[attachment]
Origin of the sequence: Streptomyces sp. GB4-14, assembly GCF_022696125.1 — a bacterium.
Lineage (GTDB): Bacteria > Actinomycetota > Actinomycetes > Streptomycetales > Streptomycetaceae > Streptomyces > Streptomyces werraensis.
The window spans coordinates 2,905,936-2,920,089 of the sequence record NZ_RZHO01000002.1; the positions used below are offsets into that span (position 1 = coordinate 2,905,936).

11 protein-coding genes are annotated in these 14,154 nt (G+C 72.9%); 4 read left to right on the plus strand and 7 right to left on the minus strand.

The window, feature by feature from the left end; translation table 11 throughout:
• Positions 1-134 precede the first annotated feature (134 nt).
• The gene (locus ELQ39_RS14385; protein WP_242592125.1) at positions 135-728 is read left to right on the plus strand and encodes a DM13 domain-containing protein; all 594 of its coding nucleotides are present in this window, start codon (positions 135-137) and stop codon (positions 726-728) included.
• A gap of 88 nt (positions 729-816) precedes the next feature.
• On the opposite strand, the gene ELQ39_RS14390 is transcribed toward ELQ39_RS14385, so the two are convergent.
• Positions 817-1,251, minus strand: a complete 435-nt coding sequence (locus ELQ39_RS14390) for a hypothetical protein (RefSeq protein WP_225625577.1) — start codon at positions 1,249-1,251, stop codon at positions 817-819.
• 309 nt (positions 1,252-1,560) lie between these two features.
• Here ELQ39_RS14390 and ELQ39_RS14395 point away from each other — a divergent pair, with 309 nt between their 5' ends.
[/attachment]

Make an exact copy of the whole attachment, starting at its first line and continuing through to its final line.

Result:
Origin of the sequence: Streptomyces sp. GB4-14, assembly GCF_022696125.1 — a bacterium.
Lineage (GTDB): Bacteria > Actinomycetota > Actinomycetes > Streptomycetales > Streptomycetaceae > Streptomyces > Streptomyces werraensis.
The window spans coordinates 2,905,936-2,920,089 of the sequence record NZ_RZHO01000002.1; the positions used below are offsets into that span (position 1 = coordinate 2,905,936).

11 protein-coding genes are annotated in these 14,154 nt (G+C 72.9%); 4 read left to right on the plus strand and 7 right to left on the minus strand.

The window, feature by feature from the left end; translation table 11 throughout:
• Positions 1-134 precede the first annotated feature (134 nt).
• The gene (locus ELQ39_RS14385; protein WP_242592125.1) at positions 135-728 is read left to right on the plus strand and encodes a DM13 domain-containing protein; all 594 of its coding nucleotides are present in this window, start codon (positions 135-137) and stop codon (positions 726-728) included.
• A gap of 88 nt (positions 729-816) precedes the next feature.
• On the opposite strand, the gene ELQ39_RS14390 is transcribed toward ELQ39_RS14385, so the two are convergent.
• Positions 817-1,251, minus strand: a complete 435-nt coding sequence (locus ELQ39_RS14390) for a hypothetical protein (RefSeq protein WP_225625577.1) — start codon at positions 1,249-1,251, stop codon at positions 817-819.
• 309 nt (positions 1,252-1,560) lie between these two features.
• Here ELQ39_RS14390 and ELQ39_RS14395 point away from each other — a divergent pair, with 309 nt between their 5' ends.